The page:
Booker: It would be ‘irresponsible’ not to consider running for president

Booker: It would be ‘irresponsible’ not to consider running for president
© Greg Nash

Sen. Cory BookerCory Anthony BookerHarris, Booker call for judgement on Jussie Smollett case to be withheld until investigation is completed Barack, Michelle Obama expected to refrain from endorsing in 2020 Dem primary: report Jussie Smollett case shows media villainizing Trump and his supporters, without proof — again MORE (D-N.J.) indicated in a new interview he is weighing a run for the White House in 2020, saying it would be "irresponsible" not to entertain the idea.

"Of course the presidency will be something I consider. It would be irresponsible not to," Booker said in a profile published Wednesday in New York Magazine.

Booker, who has long been considered one of the most likely Democrats to launch a presidential campaign, told the publication that his colleague and fellow potential presidential candidate Sen. Kirsten GillibrandKirsten Elizabeth GillibrandWarren set to announce plan for universal child care: reports Senate Dems introduce bill to prevent Trump from using disaster funds to build wall Klobuchar, O'Rourke visit Wisconsin as 2020 race heats up MORE (D-N.Y.) encouraged him to remain focused on positivity, as he has done in the past.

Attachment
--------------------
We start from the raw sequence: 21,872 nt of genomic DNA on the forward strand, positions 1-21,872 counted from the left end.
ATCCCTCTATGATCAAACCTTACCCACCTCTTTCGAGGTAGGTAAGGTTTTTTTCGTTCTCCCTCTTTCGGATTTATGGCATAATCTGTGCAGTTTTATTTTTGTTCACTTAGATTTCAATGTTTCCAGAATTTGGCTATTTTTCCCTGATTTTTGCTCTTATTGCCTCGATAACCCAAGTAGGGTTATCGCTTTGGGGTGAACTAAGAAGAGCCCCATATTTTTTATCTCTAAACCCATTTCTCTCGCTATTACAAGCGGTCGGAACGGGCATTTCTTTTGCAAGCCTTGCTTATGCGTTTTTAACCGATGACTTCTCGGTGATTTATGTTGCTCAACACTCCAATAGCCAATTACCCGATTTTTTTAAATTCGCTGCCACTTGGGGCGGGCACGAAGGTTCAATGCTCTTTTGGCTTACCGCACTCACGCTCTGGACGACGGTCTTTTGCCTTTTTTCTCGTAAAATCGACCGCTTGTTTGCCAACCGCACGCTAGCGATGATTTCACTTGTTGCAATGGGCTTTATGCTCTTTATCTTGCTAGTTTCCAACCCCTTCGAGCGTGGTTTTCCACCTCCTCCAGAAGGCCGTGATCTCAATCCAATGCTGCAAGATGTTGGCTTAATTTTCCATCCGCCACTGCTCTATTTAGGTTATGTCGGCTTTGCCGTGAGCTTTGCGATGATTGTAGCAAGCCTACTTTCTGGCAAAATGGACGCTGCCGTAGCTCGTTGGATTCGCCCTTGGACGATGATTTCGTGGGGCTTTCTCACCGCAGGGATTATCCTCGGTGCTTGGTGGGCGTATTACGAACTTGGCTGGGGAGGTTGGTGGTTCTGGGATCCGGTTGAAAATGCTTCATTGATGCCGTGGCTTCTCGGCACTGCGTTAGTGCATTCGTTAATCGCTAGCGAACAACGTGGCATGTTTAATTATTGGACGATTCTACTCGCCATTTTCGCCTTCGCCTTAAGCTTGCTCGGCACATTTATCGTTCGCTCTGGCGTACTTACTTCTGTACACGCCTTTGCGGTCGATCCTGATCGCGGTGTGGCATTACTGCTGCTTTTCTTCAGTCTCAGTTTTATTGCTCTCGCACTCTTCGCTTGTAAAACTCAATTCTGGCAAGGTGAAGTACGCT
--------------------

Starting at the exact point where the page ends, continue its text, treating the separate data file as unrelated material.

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“She said to me, ‘If you want to talk about love and kindness and decency, talk about those things, because it’s where you are,'" Booker said. "I feel like if I start poll-testing or shaping myself, where we start operating out of fear, I think that’s going to dim my light and my impact.”

Booker, Gillibrand and Sens. Elizabeth WarrenElizabeth Ann WarrenWarren set to announce plan for universal child care: reports Barack, Michelle Obama expected to refrain from endorsing in 2020 Dem primary: report Booker seeks dialogue about race as he kicks off 2020 campaign MORE (D-Mass.), Kamala HarrisKamala Devi HarrisHarris, Booker call for judgement on Jussie Smollett case to be withheld until investigation is completed Harris calls idea of Trump trusting Putin over US intel ‘height of irresponsibility and shameful’ Barack, Michelle Obama expected to refrain from endorsing in 2020 Dem primary: report MORE (D-Calif.) and Bernie SandersBernard (Bernie) SandersCongress closer to forcing Trump’s hand on Saudi support Booker seeks dialogue about race as he kicks off 2020 campaign Capitalism: The known ideal MORE (I-Vt.) are seen as among the most likely lawmakers to wade into the 2020 race. All have been staunch opponents of President TrumpDonald John TrumpRosenstein expected to leave DOJ next month: reports Allies wary of Shanahan's assurances with looming presence of Trump States file lawsuit seeking to block Trump's national emergency declaration MORE's agenda.

Booker garnered the spotlight during Senate Judiciary Committee hearings earlier this month for Supreme Court nominee Brett Kavanaugh. The New Jersey senator declared he was having a "Spartacus moment" when he said he intended to release documents that were deemed confidential.

Booker said he did so under threat from Senate Republicans, adding that he was breaking Senate rules by releasing the documents.

Conservatives were quick to mock the display, in part because a lawyer representing the George W. Bush administration, for which Kavanaugh worked, had already released the documents in question.